MESH Vertical displacement error at free end (%) Stress error at 700 mm from the clamped end (%) A 36.78 23.93 B 13.29 3.13 C 3.97 -1.90 D 1.21 -1.89
 MESH Vertical displacement error at free end (%) Stress error at 700 mm from the clamped end (%) A 0.73 0.00 B 0.70 0.00 C 0.42 0.00 D 0.28 0.00
 MESH Vertical displacement error at free end (%) Stress error at 700 mm from the clamped end (%) A 1.30 0.00 B 0.51 0.00 C 0.30 0.00 D 0.23 0.00

As expected, linear hexahedral elements (C3D8 elements) generally lead to incorrect results in stress distribution and free-end deflection. However the error can be reduced by increasing the number of elements along the beam axis. At least four elements along the height (mesh C) need to be used in order to reach a good level of accuracy. For bending dominated problems, enhanced strain formulations (C3D8I) or quadratic shape functions elements (C3D20) lead to good results even with a single element along the height.

The incompatible mode eight-node brick element C3D8I is an improved version of the C3D8-element. In particular, shear locking is removed and volumetric locking is much reduced with respect to the standard formulation. This is obtained by supplementing the standard shape functions with so-called bubble functions, which have a zero value at all nodes and nonzero values in between. The C3D8I element should be used in all instances, in which linear elements are subject to bending.

Although the quality of the C3D8I element is far better than the C3D8 element, the best results are obtained with quadratic elements (C3D20). FEM Results visualized within the CAE-Viewer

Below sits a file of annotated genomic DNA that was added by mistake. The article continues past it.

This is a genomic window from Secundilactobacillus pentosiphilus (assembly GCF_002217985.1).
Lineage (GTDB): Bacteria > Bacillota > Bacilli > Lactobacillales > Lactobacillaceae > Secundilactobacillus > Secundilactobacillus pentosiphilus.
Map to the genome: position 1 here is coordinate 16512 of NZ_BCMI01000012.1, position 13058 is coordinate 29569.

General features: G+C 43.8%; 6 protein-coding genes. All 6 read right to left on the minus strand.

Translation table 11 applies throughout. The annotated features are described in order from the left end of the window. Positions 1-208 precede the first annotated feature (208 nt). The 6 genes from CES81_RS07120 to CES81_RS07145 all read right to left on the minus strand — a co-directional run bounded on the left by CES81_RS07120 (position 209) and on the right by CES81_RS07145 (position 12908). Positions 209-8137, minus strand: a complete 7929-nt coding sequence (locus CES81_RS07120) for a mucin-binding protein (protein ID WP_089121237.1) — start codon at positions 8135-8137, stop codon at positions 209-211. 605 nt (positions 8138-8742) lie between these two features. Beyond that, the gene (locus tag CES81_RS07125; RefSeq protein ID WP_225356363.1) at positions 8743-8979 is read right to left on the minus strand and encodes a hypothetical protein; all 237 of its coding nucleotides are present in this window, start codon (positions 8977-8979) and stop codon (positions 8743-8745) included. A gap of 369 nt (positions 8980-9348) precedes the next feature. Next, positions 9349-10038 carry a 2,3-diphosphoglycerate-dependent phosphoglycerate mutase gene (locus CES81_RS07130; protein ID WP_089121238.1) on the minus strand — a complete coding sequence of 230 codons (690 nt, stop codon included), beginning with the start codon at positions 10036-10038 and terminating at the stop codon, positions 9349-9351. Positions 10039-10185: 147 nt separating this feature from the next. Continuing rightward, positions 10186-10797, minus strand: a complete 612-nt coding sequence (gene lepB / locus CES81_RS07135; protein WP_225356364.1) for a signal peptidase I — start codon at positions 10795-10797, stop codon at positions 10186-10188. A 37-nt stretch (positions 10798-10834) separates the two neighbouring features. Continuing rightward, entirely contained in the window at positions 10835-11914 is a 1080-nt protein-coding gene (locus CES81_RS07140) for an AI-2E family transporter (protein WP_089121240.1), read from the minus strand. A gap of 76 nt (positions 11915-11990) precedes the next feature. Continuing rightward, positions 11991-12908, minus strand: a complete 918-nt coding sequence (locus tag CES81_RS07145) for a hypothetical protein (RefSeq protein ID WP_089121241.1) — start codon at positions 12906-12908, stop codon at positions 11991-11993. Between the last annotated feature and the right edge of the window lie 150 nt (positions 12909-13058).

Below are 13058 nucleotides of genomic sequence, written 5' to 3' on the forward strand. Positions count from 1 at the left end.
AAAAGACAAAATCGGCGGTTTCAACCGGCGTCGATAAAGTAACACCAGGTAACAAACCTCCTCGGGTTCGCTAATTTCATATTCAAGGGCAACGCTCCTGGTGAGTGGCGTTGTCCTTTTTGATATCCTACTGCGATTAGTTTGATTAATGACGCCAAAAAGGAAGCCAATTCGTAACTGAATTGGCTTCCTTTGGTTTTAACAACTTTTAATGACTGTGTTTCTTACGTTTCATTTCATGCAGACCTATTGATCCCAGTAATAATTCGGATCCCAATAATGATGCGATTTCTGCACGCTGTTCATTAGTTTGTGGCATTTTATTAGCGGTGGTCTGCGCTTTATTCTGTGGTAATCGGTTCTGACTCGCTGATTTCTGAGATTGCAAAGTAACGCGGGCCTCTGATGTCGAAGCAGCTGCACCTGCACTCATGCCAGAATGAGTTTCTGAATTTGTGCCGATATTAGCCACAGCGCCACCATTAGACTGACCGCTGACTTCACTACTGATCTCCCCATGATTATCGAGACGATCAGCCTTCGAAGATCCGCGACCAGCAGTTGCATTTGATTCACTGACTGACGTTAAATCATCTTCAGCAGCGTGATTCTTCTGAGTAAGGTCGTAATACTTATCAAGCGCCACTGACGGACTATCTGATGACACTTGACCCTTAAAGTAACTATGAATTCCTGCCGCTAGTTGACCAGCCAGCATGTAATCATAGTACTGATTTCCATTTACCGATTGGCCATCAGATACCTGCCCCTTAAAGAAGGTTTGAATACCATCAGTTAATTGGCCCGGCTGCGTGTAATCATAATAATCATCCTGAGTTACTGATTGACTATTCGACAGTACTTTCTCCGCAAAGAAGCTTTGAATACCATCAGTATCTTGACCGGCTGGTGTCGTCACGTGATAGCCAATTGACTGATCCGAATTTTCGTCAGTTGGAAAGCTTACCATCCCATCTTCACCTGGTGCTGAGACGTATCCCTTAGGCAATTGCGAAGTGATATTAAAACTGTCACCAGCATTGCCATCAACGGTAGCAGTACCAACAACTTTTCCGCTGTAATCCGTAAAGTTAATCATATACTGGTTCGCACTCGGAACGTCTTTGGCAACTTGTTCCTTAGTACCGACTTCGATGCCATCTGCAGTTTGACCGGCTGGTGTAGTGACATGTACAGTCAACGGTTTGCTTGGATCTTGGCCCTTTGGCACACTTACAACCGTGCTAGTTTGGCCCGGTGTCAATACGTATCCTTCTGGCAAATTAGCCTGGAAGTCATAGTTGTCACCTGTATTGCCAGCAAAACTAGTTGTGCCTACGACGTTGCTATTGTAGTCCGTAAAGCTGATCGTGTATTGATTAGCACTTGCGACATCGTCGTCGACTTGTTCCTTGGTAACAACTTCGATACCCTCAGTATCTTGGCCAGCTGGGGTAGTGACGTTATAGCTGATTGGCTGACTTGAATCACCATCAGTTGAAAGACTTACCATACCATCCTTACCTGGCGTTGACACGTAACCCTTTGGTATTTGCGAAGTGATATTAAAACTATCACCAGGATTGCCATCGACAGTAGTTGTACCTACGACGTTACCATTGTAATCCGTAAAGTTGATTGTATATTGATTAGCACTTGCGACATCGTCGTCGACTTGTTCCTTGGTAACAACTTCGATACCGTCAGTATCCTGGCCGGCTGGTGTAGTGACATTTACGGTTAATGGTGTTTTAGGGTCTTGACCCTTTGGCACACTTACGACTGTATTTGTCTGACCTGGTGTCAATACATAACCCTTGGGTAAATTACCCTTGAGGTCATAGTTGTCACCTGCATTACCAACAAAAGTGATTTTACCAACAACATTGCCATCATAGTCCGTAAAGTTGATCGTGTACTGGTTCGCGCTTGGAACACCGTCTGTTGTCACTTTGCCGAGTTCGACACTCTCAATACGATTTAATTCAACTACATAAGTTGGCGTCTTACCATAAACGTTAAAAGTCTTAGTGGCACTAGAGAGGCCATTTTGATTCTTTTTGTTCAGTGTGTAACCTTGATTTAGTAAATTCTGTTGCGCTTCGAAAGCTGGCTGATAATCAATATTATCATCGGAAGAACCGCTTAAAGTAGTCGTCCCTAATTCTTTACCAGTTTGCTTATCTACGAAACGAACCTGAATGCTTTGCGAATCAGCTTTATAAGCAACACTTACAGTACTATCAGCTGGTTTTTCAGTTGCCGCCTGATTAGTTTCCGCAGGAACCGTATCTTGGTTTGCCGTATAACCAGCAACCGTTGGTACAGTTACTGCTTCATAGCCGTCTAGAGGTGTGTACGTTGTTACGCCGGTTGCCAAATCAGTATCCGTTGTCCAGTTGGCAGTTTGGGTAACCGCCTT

Following images show the vertical displacement and stress contour for each solution. Comparison between the different meshes with C3D8 elements – Vertical displacement contour Comparison between the different meshes with C3D8 elements – Normal Stress contour Comparison between the different meshes with C3D8I elements – Vertical displacement contour Comparison between the different meshes with C3D8I elements – Normal Stress contour Comparison between the different meshes with C3D20 elements – Vertical displacement contour Comparison between the different meshes with C3D20 elements – Normal Stress contour

Following images report the Vertical displacement error against the position along beam axis created within Grapheme. C3D8 elements – Vertical displacement error vs position along beam axis C3D8I elements – Vertical displacement error vs position along beam axis C3D20 elements – Vertical displacement error vs position along beam axisr

Conclusions

In this post we have used the CAE Viewer to post-process CalculiX results of a pure bending problem. The analytic results (displacement and stresses) have been compared with the finite element solutions using Grapheme. The comparison with analytic results shows that, for bending dominated problems, the quadratic shape functions (C3D20) or enhanced strain formulations elements (C3D8I) are best suited to avoid shear locking phenomena, which lead to incorrect results for both stress and displacement.